Things do pick up after selecting a class, however. As our early preview showed, the character screen for Kingdom Under Fire 2 is more than up to the task of distinguishing your particular avatar and holds a plethora of sliders. You’ll be able to craft an adequately cute or cringe-worthy character, yet I found it only adequate. While I played with a great number of slider selections and parameters that are available, the obvious lack of body types and voice options is another notable problem. It left me feeling that the character creator is simply incomplete at times.
Introduction to Azilia
Stepping into Azilia for the first time is a distinctly MMO experience. With a massive attack ongoing, you are plunged into a battle against Encablosian forces and walked through the various control structures for the game’s central character. All the standard third-person perspective controls are in place. WASD movement, combat hotbars, dodge and attack systems are all relatively intuitive for any experienced MMO player. The initial tutorial does a reasonable job of easing more Fortnite orientated individuals into the MMO genre but as things progress through the first 15 levels or so there is a distinct possibility that the RTS style control systems will spin away from inexperienced players.
Kingdom Under fire 2 does a good enough job of balancing the complexities of character control and troop mechanics. Quest lines over the first 15 to 20 levels delve into the basic combat, troop control, and upgrade systems without throwing in too much information all at once. Ensuring that players learn by doing, coupled with some familiar UI design should find experienced MMO commanders flying through the early levels. Players who are not used to MMORPGs are, however, going to struggle to balance all the myriad of concepts that get crammed into the opening acts. This issue is largely unavoidable. Blueside is aiming high with Kingdom Under Fire 2 and the result is a complex set of ideas that need to be streamlined into the early acts.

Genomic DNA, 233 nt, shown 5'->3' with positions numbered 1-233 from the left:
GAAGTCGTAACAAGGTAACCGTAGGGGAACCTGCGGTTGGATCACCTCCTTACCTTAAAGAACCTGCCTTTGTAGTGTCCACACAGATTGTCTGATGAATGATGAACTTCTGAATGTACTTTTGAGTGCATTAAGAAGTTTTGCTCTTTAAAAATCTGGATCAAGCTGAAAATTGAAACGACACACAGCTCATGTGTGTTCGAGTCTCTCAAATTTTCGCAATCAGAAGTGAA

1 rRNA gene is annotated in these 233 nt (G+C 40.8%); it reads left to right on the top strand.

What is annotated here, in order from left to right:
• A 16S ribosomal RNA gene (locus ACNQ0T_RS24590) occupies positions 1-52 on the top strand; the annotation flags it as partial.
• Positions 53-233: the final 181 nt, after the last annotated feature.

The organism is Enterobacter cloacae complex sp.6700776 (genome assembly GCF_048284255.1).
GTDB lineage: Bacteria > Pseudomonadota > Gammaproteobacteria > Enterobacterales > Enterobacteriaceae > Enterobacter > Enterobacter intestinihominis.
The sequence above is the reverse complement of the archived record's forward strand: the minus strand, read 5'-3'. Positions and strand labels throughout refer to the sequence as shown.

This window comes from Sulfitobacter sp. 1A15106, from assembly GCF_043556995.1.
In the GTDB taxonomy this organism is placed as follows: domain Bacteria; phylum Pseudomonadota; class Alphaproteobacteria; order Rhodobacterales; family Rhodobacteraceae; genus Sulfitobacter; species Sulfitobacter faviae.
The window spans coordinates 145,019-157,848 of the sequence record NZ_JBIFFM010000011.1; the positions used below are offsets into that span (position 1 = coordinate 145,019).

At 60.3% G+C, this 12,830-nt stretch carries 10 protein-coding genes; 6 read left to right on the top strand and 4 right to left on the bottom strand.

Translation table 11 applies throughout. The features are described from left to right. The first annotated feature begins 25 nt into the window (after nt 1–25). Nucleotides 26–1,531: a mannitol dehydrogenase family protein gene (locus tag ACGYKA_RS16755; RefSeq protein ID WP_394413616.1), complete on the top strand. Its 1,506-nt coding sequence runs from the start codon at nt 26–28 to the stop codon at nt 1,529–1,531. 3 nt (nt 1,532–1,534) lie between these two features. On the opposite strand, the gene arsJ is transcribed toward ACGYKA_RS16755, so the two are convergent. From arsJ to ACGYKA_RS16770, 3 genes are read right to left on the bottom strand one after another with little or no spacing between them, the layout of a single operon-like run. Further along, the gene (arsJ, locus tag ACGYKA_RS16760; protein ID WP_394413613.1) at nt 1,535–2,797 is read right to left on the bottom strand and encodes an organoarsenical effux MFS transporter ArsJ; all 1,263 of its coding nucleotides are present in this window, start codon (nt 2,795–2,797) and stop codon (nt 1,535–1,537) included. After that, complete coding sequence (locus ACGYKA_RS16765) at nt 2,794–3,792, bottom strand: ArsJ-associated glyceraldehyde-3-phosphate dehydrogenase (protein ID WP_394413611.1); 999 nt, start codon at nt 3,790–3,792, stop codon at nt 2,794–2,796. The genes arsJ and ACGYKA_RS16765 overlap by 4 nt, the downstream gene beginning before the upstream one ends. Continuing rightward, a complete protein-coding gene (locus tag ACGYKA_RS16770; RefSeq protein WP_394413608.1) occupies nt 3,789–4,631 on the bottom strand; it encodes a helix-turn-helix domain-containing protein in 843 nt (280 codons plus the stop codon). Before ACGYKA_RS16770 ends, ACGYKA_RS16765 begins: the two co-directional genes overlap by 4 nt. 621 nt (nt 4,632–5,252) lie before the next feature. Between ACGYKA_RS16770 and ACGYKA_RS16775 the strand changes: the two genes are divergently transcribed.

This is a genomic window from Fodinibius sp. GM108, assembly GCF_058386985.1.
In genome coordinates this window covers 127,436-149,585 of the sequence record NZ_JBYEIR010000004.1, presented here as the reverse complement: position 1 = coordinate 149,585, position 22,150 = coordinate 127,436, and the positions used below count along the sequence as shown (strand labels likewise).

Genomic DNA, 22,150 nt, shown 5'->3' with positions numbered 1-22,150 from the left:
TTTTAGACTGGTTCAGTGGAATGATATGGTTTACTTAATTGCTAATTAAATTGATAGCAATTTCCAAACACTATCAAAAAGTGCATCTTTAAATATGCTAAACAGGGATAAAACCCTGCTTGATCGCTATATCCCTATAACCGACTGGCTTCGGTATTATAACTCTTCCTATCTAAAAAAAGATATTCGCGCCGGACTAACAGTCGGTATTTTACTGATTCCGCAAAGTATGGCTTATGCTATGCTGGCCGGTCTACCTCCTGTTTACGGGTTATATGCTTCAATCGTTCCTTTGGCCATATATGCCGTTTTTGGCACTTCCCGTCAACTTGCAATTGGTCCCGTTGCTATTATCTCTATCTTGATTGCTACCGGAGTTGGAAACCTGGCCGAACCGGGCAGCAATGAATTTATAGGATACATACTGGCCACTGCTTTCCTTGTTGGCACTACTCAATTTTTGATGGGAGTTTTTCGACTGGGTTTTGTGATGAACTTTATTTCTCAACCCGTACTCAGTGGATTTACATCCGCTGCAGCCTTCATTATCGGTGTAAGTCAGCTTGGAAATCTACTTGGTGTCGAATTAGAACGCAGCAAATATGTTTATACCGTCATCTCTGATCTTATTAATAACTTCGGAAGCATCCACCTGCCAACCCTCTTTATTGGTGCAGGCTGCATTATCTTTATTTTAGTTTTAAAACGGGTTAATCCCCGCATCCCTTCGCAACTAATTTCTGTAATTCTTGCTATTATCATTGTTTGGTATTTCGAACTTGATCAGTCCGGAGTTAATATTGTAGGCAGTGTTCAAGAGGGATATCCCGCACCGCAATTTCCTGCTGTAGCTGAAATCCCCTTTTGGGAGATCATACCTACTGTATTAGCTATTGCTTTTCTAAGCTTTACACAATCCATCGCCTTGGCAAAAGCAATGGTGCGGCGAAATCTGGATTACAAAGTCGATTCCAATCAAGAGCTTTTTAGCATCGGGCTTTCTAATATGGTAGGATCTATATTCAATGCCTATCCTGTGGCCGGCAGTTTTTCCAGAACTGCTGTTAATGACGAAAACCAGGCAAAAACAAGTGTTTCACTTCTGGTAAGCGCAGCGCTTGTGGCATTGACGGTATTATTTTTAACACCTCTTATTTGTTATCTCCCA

What the opening acts of Kingdom Under fire do is manage to do is provide a good variety of content for the first 20 levels. The Opening narrative arc and tutorials provide plenty to do and what seems to present as a traditional character-based MMO quickly throws in a variety of very different scenarios. The game almost looks like it will descend into a myopia of kill ten rats but banishes the fetch quests within the first couple of hours, sending players skywards at the helm of a gigantic airship and taking part in a fortress siege. Between the trebuchets, flying contraptions and tactical combat instances keep things from getting repetitive.
While the change in content kept me content for the first part of our review, the tutorials keep on coming and up through the tens and into the game’s midgame where open-world situations feature more readily. While this isn’t an issue for me, it will cause definite problems for new payers. There is an expectation that you know what you’re doing with some systems and that could cause new players problems.
The UI, graphics and combat mechanics that Blueside has built into Kingdom Under Fire 2, are both a strength and a weakness. As we noted in our KUF2 preview, these are some of the systems that seem to borrow some inspiration fro NCSoft titles. The result is a game that clearly sets out to be an MMO first. It features some great graphics and engaging content at first, but do not come in expecting Dynasty Warriors or Total War. As you step up into your airship to take on the mid-game, there’s a long grind ahead.
We’re on the road to victory right now but the mid-game review and part 2 of our thoughts will be here as soon as I work out how to wield the strategic side of the game. Kingdom Under Fire 2 is out now for PC. You can check out our initial impressions or head over to the official website to find out more.